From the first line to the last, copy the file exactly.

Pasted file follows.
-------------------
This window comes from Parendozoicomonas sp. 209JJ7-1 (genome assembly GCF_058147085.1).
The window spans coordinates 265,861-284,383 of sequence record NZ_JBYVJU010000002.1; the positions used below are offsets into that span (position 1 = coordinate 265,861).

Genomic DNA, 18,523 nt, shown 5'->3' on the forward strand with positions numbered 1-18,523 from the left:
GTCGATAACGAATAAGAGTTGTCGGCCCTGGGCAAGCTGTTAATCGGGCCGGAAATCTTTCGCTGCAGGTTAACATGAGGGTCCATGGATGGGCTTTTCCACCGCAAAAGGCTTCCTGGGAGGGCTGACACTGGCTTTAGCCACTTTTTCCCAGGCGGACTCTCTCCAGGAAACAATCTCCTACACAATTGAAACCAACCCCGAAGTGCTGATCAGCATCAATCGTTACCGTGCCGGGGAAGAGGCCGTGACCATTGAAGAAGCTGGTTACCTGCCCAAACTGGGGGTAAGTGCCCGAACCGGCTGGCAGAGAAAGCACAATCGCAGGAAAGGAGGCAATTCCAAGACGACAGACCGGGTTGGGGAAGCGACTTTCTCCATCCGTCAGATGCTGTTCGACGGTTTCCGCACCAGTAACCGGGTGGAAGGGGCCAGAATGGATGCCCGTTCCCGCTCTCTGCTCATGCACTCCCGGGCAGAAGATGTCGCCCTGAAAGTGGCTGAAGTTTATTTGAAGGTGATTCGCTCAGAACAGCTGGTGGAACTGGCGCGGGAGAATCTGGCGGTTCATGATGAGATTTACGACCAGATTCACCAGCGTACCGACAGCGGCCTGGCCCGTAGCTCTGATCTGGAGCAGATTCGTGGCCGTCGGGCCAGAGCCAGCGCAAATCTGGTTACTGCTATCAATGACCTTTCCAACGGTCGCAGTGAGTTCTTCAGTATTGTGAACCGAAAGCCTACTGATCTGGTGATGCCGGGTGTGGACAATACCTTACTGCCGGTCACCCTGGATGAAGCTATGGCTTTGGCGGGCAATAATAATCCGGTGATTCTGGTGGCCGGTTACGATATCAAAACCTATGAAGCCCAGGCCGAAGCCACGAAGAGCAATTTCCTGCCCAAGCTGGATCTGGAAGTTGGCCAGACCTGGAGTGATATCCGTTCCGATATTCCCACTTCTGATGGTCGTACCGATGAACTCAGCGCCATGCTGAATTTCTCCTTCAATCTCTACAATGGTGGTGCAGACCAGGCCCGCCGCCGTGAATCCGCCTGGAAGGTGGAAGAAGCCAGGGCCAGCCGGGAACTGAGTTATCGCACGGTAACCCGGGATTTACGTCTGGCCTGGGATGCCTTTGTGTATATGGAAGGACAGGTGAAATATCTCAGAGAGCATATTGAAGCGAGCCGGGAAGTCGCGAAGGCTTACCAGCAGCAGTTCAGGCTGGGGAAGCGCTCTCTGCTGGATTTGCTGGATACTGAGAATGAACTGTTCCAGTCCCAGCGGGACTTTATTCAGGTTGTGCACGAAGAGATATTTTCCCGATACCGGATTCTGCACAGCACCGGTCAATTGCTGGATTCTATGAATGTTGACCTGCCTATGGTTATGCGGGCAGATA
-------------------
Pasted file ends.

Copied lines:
This window comes from Parendozoicomonas sp. 209JJ7-1 (genome assembly GCF_058147085.1).
The window spans coordinates 265,861-284,383 of sequence record NZ_JBYVJU010000002.1; the positions used below are offsets into that span (position 1 = coordinate 265,861).

Genomic DNA, 18,523 nt, shown 5'->3' on the forward strand with positions numbered 1-18,523 from the left:
GTCGATAACGAATAAGAGTTGTCGGCCCTGGGCAAGCTGTTAATCGGGCCGGAAATCTTTCGCTGCAGGTTAACATGAGGGTCCATGGATGGGCTTTTCCACCGCAAAAGGCTTCCTGGGAGGGCTGACACTGGCTTTAGCCACTTTTTCCCAGGCGGACTCTCTCCAGGAAACAATCTCCTACACAATTGAAACCAACCCCGAAGTGCTGATCAGCATCAATCGTTACCGTGCCGGGGAAGAGGCCGTGACCATTGAAGAAGCTGGTTACCTGCCCAAACTGGGGGTAAGTGCCCGAACCGGCTGGCAGAGAAAGCACAATCGCAGGAAAGGAGGCAATTCCAAGACGACAGACCGGGTTGGGGAAGCGACTTTCTCCATCCGTCAGATGCTGTTCGACGGTTTCCGCACCAGTAACCGGGTGGAAGGGGCCAGAATGGATGCCCGTTCCCGCTCTCTGCTCATGCACTCCCGGGCAGAAGATGTCGCCCTGAAAGTGGCTGAAGTTTATTTGAAGGTGATTCGCTCAGAACAGCTGGTGGAACTGGCGCGGGAGAATCTGGCGGTTCATGATGAGATTTACGACCAGATTCACCAGCGTACCGACAGCGGCCTGGCCCGTAGCTCTGATCTGGAGCAGATTCGTGGCCGTCGGGCCAGAGCCAGCGCAAATCTGGTTACTGCTATCAATGACCTTTCCAACGGTCGCAGTGAGTTCTTCAGTATTGTGAACCGAAAGCCTACTGATCTGGTGATGCCGGGTGTGGACAATACCTTACTGCCGGTCACCCTGGATGAAGCTATGGCTTTGGCGGGCAATAATAATCCGGTGATTCTGGTGGCCGGTTACGATATCAAAACCTATGAAGCCCAGGCCGAAGCCACGAAGAGCAATTTCCTGCCCAAGCTGGATCTGGAAGTTGGCCAGACCTGGAGTGATATCCGTTCCGATATTCCCACTTCTGATGGTCGTACCGATGAACTCAGCGCCATGCTGAATTTCTCCTTCAATCTCTACAATGGTGGTGCAGACCAGGCCCGCCGCCGTGAATCCGCCTGGAAGGTGGAAGAAGCCAGGGCCAGCCGGGAACTGAGTTATCGCACGGTAACCCGGGATTTACGTCTGGCCTGGGATGCCTTTGTGTATATGGAAGGACAGGTGAAATATCTCAGAGAGCATATTGAAGCGAGCCGGGAAGTCGCGAAGGCTTACCAGCAGCAGTTCAGGCTGGGGAAGCGCTCTCTGCTGGATTTGCTGGATACTGAGAATGAACTGTTCCAGTCCCAGCGGGACTTTATTCAGGTTGTGCACGAAGAGATATTTTCCCGATACCGGATTCTGCACAGCACCGGTCAATTGCTGGATTCTATGAATGTTGACCTGCCTATGGTTATGCGGGCAGATA